There’s an easy vibe with which Bharathiraja (as Pazham Sr.) and Dhanush (as Pazham Jr.) interact in Thiruchitrambalam. To begin with, their characters share the same name – and the nickname. They appear more like friends who are comfortable with discussing their hardships and love interests. You don’t see that kind of a relationship in Tamil cinema usually. They have a strong chemistry that rests on mutual dependence and affection. And between these two men, there’s Neelakandan (Prakash Raj), a tough cop, who seems to have forgotten how to smile.
Neelakandan and Pazham Jr. communicate via Pazham Sr. It doesn’t take too much time to guess what may have gone wrong there. And despite the gloominess, both Pazhams offer plenty of laughs. The jokes may not necessarily appeal to viewers who catch a few glimpses here and there. They work only within the context of the film. Velai Illa Pattadhaari (2014) doesn’t have that problem; even now you can pick a random scene that features Vivek and laugh your heart out. But Thiruchitrambalam somehow feels personal. It is, perhaps, a window into an ordinary man’s life, whereas VIP opens a window into an engineer’s life. Engineers are also ordinary people, but Dhanush’s character was hungry for success in that movie.
If you’re looking for commonalities, I’ll give you another one that will help you seal the deal. Pazham Jr. has a friend who lives a stone’s throw from his house. Shobhana (Nithya Menen) walks into and out of his abode without as small as a courtesy knock. And Pazham Jr. does the same. These neighbors are childhood friends who’ve seen the highs and lows together. They also know each other’s strengths and weaknesses. Shobhana always has his back. And she won’t think twice to reprimand Neelakandan, or the good-for-nothing folks who mock her best friend in a theatre.
Pazham Jr. works as a food delivery agent and Shobhana works at a place where she’s required to bury her head in a laptop. Writer-director Mithran Jawahar reveals quite early on that there’s something bothering his male lead – probably a bad incident that results in Pazham’s education hitting a roadblock. It’s a well-rounded nugget that gets a great amount of attention. And it even motivates the hero to finally cross that mental barrier in an important scene that involves his father.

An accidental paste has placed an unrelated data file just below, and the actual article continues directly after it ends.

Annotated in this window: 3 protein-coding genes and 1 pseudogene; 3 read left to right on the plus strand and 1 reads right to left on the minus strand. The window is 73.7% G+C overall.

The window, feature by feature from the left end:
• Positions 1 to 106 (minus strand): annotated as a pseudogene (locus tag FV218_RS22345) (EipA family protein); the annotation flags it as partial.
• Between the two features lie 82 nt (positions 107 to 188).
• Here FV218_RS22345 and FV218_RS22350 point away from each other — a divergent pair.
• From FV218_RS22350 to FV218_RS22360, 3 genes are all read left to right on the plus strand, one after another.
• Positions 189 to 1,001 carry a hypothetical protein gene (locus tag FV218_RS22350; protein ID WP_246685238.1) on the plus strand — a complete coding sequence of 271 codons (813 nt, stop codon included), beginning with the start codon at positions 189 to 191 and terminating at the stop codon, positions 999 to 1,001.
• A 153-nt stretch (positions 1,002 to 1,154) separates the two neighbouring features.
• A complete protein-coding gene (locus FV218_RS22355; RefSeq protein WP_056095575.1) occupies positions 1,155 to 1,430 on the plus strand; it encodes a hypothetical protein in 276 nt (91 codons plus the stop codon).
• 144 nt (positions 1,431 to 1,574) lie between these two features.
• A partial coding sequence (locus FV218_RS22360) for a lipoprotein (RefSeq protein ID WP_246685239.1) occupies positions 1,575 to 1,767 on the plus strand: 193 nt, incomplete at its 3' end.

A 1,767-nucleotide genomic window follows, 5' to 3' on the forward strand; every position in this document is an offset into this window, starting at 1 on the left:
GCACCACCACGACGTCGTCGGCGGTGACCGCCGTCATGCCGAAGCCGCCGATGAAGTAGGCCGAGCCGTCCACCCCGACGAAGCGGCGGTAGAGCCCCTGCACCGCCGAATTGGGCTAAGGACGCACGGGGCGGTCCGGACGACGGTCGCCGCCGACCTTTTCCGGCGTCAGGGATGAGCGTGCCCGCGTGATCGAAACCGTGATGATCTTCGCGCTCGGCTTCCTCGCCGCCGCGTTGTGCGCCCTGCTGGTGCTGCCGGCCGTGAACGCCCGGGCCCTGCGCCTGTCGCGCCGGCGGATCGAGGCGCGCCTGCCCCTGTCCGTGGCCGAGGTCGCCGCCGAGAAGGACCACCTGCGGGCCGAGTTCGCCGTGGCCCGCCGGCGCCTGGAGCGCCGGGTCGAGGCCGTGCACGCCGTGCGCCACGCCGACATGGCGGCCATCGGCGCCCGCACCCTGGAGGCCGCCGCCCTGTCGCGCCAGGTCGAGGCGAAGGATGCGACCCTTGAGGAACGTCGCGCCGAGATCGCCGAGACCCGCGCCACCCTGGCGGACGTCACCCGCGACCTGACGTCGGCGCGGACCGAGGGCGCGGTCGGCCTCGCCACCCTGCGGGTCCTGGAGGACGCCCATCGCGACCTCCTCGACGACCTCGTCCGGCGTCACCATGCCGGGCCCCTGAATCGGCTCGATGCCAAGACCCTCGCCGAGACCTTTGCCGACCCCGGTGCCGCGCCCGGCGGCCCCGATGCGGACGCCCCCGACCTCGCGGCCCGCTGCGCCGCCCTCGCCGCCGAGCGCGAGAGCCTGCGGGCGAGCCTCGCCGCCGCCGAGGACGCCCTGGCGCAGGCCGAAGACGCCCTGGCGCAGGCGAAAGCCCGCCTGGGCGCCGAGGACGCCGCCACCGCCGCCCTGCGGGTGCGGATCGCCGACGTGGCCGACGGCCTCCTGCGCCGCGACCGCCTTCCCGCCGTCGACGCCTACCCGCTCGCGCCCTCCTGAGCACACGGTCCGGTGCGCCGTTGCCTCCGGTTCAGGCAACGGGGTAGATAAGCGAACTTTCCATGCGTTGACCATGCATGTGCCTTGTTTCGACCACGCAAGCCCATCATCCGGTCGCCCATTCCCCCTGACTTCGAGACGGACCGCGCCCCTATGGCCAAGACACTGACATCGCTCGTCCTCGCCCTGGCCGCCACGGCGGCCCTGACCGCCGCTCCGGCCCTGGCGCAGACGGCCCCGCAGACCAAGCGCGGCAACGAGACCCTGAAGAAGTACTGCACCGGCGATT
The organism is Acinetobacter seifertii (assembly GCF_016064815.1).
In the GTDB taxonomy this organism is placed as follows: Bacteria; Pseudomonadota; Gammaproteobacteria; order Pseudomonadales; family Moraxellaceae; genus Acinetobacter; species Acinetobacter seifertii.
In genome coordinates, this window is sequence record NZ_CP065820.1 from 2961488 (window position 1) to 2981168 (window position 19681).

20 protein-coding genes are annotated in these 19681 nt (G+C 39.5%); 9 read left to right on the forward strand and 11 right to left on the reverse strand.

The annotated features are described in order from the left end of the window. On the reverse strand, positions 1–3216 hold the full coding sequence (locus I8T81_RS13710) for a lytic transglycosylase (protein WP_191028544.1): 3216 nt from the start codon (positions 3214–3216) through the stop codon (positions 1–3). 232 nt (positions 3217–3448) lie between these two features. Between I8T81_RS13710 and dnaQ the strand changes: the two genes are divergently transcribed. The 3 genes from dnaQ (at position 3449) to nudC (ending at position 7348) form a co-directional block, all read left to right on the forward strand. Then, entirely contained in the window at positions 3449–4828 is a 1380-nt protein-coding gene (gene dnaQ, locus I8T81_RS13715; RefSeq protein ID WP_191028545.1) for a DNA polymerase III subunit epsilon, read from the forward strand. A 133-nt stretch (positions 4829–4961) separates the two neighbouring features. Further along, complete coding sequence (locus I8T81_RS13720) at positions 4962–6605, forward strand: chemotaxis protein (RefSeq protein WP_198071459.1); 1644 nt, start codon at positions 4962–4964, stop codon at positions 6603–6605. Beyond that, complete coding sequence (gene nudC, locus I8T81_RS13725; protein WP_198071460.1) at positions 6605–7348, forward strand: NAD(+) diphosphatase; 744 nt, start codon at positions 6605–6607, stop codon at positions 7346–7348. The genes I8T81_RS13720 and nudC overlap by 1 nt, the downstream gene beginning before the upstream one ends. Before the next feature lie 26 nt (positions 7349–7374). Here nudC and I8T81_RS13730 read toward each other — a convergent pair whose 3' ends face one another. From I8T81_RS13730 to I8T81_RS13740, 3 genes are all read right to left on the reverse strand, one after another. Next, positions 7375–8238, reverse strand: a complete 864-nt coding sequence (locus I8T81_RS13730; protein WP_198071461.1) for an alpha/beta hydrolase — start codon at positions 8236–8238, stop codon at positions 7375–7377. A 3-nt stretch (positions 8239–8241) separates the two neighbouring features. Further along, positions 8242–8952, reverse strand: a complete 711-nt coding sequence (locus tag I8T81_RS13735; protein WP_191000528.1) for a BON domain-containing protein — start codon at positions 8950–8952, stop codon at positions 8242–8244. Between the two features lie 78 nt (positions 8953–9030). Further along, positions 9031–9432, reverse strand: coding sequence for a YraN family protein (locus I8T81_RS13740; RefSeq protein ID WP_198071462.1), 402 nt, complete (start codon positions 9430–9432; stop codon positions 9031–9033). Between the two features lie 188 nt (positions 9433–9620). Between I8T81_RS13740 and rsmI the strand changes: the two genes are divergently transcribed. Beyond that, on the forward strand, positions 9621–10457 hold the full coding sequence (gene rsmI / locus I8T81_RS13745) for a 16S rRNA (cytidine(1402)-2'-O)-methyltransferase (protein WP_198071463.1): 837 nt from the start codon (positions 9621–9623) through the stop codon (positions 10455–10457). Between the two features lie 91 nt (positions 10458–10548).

Thiruchitrambalam is as much a story of love as it is about letting bygones be bygones. The father and son refuse to confront their demons because they fear it may not take the right direction. Their refusal to look at the truth in the eye leads to passive aggressiveness. And the acting by the primary cast members in these pertinent moments is top-class. When Dhanush sends his plate flying, Raj picks it up and bangs it again to show that he can do it, too. It’s a superb scene that cuts right into the middle of their bitterness. And as though a light has suddenly been turned on, the pacifier grandpa jumps in to fan the tempers.
And apart from the impeccable men, what I liked most about this movie is that Jawahar treats the love stories carefully. The conversations that Pazham Jr. has with his crushes (played by Raashi Khanna and Priya Bhavani Shankar) are delicately fine-tuned. They don’t bring extra words, or unnecessary gestures, to the table. And since we’re solely tracking the hero’s journey, Jawahar doesn’t bother to fiddle with the afterthoughts of the crushes. He does that only when it comes to Shobhana because she’s just like any of Pazham’s other family members.
There are several scenes that deserve a hat tip and one that I remember and cherish the most is the candid indifference that Ranjani (Bhavani Shankar) displays when Pazham Jr. asks for her phone number so that he can text her later. She hits the nail on the head with a simple, “Why should we keep in touch?” It’s a brilliant line because she has no idea about him. They’re not friends; they are not even acquaintances. Why would she be interested in him? Jawahar, with this single scene, has grown as a filmmaker by leaps and bounds.
For a director who’s mostly made remakes (Yaaradi Nee Mohini, 2008; Uthamaputhiran, 2010), the richness of Thiruchitrambalam will surely yield fresh fruits. And I’d be happy to watch a sequel that shifts the gaze towards Shobhana’s aspirations. Although she’s present throughout the film, Jawahar doesn’t dive into her psyche. Does she drink beer at her home the way the Pazhams do? I don’t know. But I do know that this is a cute and worthy successor to VIP (with a fun album by Anirudh Ravichander).
Rating: 3.5 (out of 5 stars)
Thiruchitrambalam is playing in cinemas.
Karthik Keramalu is a writer. His works have been published in The Bombay Review, The Quint, Deccan Herald and Film Companion, among others.